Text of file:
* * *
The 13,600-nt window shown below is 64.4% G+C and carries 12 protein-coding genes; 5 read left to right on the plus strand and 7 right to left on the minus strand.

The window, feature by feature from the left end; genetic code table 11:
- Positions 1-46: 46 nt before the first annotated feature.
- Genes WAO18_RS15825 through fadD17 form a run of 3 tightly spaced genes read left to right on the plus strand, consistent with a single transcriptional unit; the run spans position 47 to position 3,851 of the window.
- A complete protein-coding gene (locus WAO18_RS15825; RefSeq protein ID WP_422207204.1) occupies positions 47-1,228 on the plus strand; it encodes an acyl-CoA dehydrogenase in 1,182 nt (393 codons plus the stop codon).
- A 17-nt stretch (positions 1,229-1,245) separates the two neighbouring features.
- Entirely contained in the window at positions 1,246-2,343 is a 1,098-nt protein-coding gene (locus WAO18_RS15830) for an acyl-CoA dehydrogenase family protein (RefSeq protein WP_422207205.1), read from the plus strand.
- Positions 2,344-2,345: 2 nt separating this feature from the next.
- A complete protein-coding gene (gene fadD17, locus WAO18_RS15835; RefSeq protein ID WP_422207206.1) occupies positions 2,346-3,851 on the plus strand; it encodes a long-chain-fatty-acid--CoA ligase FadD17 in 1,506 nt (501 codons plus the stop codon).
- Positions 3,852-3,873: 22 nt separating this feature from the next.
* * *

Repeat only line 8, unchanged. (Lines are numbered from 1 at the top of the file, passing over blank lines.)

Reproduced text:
- Positions 2,344-2,345: 2 nt separating this feature from the next.